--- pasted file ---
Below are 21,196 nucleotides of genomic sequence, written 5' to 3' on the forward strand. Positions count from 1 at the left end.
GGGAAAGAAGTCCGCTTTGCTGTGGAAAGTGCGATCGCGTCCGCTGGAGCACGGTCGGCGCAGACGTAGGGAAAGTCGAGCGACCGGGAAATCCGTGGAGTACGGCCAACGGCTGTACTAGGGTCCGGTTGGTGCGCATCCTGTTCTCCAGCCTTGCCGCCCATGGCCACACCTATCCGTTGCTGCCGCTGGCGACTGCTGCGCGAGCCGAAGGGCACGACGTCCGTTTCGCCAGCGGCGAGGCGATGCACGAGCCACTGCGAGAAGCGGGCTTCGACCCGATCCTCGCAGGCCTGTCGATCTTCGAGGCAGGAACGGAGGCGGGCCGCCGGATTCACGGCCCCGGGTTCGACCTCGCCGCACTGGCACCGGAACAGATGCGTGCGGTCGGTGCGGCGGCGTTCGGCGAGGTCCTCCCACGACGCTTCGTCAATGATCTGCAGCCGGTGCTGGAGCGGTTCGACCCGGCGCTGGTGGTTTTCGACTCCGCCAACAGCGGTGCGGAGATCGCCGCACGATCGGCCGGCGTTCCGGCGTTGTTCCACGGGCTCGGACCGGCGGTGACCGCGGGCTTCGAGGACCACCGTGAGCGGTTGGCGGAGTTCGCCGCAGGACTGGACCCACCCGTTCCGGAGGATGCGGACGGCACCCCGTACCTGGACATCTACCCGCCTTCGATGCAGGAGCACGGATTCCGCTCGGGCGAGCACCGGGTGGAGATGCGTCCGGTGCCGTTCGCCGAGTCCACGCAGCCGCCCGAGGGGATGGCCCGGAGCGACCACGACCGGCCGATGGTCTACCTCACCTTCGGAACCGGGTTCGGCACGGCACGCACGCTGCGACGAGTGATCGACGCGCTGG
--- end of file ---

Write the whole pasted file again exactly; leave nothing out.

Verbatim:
Below are 21,196 nucleotides of genomic sequence, written 5' to 3' on the forward strand. Positions count from 1 at the left end.
GGGAAAGAAGTCCGCTTTGCTGTGGAAAGTGCGATCGCGTCCGCTGGAGCACGGTCGGCGCAGACGTAGGGAAAGTCGAGCGACCGGGAAATCCGTGGAGTACGGCCAACGGCTGTACTAGGGTCCGGTTGGTGCGCATCCTGTTCTCCAGCCTTGCCGCCCATGGCCACACCTATCCGTTGCTGCCGCTGGCGACTGCTGCGCGAGCCGAAGGGCACGACGTCCGTTTCGCCAGCGGCGAGGCGATGCACGAGCCACTGCGAGAAGCGGGCTTCGACCCGATCCTCGCAGGCCTGTCGATCTTCGAGGCAGGAACGGAGGCGGGCCGCCGGATTCACGGCCCCGGGTTCGACCTCGCCGCACTGGCACCGGAACAGATGCGTGCGGTCGGTGCGGCGGCGTTCGGCGAGGTCCTCCCACGACGCTTCGTCAATGATCTGCAGCCGGTGCTGGAGCGGTTCGACCCGGCGCTGGTGGTTTTCGACTCCGCCAACAGCGGTGCGGAGATCGCCGCACGATCGGCCGGCGTTCCGGCGTTGTTCCACGGGCTCGGACCGGCGGTGACCGCGGGCTTCGAGGACCACCGTGAGCGGTTGGCGGAGTTCGCCGCAGGACTGGACCCACCCGTTCCGGAGGATGCGGACGGCACCCCGTACCTGGACATCTACCCGCCTTCGATGCAGGAGCACGGATTCCGCTCGGGCGAGCACCGGGTGGAGATGCGTCCGGTGCCGTTCGCCGAGTCCACGCAGCCGCCCGAGGGGATGGCCCGGAGCGACCACGACCGGCCGATGGTCTACCTCACCTTCGGAACCGGGTTCGGCACGGCACGCACGCTGCGACGAGTGATCGACGCGCTGG